It’s nice to explore Grand Central Market on a Saturday afternoon. It’s almost peaceful compared to the commotion after work during the week. We stopped in to get a sweet treat after a tasty lunch (that post to come this week). We decided on a cream cheese brownie before walking down to Penzy’s for spices.
The next stop was O&Co (which is actually Oliviers and Co). I will admit that I’m a tad skeptical of this store. Do they really know olive oil? Is it all a gimmick to make me spend more money on expensive olive oil? So we casually asked the salesperson what’s good and what oil he buys. And I was quite surprised when he said he goes to Tuscany once a year to crush olives and brings all of his oil back with him.
Nick is a “sommelier” of oil, if there is such a designation, and he gave a full lesson on olive oil. I have to admit, it was fascinating. Olive oil should be consumed when it is “young” and only a few months after the olives have been crushed. That’s where you get the fresh, bright peppery flavor you may have tasted. Older oil is much more mellow and bland.
And olives from different regions impart different flavors. Mediterranean olives are fruity, oil from France is more buttery, and Italian oil is greener and peppery. O&Co gets oil from hundreds of places and then chooses which they will sell in their stores. And you can put in a call to them and they’ll let you know when the fresh oil has arrived.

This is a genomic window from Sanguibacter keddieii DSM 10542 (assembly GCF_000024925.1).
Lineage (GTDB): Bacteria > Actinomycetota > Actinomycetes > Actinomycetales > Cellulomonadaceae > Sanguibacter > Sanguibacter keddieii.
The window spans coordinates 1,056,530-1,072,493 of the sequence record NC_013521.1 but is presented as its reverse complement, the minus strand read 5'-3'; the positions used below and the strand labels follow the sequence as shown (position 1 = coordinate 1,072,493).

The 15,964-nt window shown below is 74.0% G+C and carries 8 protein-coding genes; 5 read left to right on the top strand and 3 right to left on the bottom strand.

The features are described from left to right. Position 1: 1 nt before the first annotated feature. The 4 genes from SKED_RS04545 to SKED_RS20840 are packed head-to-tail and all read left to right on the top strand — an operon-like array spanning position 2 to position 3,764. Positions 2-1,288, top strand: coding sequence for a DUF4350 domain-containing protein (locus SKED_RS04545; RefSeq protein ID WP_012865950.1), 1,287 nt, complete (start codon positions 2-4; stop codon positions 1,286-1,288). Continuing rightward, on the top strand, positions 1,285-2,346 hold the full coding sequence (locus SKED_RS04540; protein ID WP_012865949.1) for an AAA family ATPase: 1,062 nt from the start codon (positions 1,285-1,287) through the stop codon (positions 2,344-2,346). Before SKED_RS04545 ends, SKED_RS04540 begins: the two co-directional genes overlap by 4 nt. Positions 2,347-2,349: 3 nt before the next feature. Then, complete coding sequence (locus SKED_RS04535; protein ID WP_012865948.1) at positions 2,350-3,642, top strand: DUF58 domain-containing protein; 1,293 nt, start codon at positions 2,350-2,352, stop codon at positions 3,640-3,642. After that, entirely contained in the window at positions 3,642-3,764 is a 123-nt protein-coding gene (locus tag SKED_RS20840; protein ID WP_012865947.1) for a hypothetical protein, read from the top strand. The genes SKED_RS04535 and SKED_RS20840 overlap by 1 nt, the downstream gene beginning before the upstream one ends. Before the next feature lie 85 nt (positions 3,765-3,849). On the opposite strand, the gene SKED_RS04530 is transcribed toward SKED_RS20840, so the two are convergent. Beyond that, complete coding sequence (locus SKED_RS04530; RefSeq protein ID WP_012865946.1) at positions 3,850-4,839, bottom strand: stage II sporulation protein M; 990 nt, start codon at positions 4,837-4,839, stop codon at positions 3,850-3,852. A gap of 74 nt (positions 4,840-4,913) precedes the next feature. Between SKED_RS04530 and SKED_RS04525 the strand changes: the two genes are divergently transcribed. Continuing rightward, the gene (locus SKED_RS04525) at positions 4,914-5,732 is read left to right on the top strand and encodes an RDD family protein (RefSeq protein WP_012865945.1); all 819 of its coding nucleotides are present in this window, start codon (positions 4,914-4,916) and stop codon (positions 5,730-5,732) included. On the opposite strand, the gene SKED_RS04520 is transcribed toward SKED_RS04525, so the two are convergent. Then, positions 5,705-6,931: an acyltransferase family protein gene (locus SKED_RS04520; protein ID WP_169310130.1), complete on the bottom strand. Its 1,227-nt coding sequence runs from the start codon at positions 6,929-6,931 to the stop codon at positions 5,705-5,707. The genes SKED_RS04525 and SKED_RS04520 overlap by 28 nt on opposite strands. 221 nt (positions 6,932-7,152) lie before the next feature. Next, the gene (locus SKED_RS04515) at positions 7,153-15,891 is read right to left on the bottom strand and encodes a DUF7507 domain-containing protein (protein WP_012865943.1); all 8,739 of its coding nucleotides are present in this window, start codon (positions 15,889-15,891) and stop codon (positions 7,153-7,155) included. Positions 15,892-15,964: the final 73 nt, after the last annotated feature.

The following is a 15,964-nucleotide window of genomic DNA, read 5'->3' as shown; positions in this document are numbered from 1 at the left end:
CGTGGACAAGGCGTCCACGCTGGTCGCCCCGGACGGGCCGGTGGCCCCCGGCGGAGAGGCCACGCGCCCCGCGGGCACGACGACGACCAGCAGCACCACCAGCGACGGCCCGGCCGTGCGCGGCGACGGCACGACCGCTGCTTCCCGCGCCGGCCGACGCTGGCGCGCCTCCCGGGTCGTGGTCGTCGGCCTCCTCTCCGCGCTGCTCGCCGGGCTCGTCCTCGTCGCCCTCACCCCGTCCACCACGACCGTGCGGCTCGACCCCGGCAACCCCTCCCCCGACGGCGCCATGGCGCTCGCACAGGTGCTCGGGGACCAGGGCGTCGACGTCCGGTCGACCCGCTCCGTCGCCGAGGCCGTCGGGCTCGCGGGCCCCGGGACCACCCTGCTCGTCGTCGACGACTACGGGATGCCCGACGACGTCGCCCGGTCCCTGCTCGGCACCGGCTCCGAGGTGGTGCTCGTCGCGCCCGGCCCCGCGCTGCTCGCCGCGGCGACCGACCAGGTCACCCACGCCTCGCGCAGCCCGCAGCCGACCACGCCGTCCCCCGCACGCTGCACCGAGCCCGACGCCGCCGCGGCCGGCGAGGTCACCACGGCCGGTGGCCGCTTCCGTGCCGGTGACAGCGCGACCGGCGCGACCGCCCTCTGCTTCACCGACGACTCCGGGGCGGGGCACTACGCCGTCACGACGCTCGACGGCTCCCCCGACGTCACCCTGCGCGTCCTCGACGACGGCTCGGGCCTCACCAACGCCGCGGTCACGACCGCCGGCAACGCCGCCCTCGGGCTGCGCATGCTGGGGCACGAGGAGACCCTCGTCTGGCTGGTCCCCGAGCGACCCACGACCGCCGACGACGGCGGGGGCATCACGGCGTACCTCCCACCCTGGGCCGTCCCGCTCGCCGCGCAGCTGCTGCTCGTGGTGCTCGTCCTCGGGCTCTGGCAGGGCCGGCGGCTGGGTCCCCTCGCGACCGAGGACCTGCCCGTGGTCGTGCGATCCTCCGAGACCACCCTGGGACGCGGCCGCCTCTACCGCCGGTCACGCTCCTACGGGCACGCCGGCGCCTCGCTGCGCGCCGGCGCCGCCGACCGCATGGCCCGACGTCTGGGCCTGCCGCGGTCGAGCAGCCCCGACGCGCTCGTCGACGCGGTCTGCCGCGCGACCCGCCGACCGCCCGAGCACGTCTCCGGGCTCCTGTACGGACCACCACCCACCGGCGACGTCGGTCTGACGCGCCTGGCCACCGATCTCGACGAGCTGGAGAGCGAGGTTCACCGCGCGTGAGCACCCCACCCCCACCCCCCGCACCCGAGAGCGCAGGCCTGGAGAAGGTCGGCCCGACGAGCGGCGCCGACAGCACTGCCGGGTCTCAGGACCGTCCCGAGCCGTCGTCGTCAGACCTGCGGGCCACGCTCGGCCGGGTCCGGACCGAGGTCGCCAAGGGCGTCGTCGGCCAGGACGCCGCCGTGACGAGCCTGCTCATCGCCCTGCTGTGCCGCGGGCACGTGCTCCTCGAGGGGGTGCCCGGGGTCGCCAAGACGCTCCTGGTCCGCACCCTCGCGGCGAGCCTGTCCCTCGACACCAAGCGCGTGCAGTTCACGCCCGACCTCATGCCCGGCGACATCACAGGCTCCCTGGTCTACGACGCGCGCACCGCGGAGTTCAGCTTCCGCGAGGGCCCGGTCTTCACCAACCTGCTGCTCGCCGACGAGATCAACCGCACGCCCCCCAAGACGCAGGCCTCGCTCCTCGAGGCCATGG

Nick is looking to go out to California where olive oil is in its infancy, almost like wine in the 70s. Over 99.9% of oil in the US is imported, so there is clearly room to grow American olive oil. Since it takes so long to grow the plants, the idea is to transplant them from Italy. Trees over 70 years start to produce quality oil, but over 1500 years old and the trees are past their prime.
Nick is working to get his certification in olive oil in Italy, after a series of tests and tastings. I will let you all know how my next olive oil purchase from O&Co goes! The Affiorato is in stores now, but we were told that the fresher oil is coming. Sadly, it won’t be fresher than 1 1/2 months due to the shipping, but that might be just fine for our house.